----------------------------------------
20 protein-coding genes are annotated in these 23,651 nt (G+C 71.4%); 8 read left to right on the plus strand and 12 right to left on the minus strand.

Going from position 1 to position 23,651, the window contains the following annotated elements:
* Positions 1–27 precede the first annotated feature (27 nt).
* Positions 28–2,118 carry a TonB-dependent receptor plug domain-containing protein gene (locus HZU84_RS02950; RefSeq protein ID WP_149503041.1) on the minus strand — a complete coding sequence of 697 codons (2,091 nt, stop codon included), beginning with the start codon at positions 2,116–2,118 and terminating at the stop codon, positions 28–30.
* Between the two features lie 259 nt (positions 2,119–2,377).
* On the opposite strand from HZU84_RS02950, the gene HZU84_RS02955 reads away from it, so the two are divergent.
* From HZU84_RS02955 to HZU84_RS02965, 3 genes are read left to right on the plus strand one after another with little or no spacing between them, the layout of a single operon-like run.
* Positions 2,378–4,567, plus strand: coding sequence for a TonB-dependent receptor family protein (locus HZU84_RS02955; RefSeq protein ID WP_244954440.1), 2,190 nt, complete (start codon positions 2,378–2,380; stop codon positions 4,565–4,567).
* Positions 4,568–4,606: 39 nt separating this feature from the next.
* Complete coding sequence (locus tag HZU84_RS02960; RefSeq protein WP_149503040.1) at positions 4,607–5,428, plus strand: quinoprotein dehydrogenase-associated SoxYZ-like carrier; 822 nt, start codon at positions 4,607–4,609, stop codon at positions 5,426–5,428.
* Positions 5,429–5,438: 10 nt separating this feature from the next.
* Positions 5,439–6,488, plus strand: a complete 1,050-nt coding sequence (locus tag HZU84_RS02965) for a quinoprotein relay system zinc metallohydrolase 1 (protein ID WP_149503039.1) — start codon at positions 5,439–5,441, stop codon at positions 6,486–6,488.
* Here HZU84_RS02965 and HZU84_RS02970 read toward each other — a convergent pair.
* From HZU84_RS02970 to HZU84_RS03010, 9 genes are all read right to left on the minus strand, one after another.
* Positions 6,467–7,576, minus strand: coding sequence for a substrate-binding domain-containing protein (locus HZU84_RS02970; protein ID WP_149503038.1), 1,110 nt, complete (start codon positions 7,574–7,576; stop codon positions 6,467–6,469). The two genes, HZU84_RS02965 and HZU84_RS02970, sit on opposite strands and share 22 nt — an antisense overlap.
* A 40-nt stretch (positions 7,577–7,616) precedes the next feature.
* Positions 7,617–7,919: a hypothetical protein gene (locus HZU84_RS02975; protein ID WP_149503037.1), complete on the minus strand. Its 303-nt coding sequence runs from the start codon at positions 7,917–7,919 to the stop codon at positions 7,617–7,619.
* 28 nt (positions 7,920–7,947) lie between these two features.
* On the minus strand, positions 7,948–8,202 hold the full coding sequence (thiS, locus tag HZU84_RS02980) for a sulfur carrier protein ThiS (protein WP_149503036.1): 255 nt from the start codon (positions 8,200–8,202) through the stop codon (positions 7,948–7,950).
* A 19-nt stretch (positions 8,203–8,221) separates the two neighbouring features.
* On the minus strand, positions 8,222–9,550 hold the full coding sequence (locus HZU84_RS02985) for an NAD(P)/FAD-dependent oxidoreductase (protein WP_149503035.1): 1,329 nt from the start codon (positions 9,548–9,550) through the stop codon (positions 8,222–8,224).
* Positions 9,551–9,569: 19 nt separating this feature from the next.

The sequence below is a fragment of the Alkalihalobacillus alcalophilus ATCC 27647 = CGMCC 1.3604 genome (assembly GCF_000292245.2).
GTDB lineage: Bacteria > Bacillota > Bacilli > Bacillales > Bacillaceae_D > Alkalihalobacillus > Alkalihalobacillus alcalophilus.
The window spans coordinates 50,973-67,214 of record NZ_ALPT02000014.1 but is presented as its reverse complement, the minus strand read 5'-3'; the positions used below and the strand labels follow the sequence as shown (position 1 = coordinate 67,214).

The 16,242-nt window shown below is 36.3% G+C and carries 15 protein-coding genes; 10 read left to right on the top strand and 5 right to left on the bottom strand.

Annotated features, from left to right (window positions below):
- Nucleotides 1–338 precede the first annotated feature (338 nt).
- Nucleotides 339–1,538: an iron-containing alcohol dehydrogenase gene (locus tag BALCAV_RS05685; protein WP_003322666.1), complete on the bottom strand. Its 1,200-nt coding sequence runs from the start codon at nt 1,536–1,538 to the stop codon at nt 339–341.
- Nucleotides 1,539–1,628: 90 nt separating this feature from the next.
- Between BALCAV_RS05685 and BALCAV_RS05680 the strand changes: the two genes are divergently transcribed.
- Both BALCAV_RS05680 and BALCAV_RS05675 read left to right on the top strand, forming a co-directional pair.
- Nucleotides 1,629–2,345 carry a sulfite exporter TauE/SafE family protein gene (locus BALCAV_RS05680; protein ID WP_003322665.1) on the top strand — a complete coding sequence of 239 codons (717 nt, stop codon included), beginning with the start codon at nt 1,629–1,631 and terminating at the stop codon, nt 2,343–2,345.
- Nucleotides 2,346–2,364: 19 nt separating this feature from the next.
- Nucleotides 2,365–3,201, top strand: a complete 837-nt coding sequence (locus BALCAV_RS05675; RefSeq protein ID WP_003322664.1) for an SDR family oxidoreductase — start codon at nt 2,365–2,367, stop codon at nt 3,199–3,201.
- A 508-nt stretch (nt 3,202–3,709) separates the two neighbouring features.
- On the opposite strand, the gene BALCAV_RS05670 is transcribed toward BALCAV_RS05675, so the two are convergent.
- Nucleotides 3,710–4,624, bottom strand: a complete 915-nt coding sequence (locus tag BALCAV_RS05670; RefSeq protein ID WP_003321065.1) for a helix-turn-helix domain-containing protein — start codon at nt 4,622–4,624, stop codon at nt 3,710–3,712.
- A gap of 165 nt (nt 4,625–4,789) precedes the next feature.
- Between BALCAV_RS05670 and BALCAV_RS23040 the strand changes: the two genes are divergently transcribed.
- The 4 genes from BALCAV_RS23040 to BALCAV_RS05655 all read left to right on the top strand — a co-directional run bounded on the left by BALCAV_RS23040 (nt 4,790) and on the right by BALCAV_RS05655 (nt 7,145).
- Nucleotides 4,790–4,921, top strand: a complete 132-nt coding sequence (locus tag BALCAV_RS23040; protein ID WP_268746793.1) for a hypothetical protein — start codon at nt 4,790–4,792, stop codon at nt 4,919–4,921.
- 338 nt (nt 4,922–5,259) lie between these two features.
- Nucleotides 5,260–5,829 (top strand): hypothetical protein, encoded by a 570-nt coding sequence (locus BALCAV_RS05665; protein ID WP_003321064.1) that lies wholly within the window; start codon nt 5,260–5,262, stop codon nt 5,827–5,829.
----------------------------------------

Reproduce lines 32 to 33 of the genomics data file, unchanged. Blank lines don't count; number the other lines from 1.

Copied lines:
- Both BALCAV_RS05680 and BALCAV_RS05675 read left to right on the top strand, forming a co-directional pair.
- Nucleotides 1,629–2,345 carry a sulfite exporter TauE/SafE family protein gene (locus BALCAV_RS05680; protein ID WP_003322665.1) on the top strand — a complete coding sequence of 239 codons (717 nt, stop codon included), beginning with the start codon at nt 1,629–1,631 and terminating at the stop codon, nt 2,343–2,345.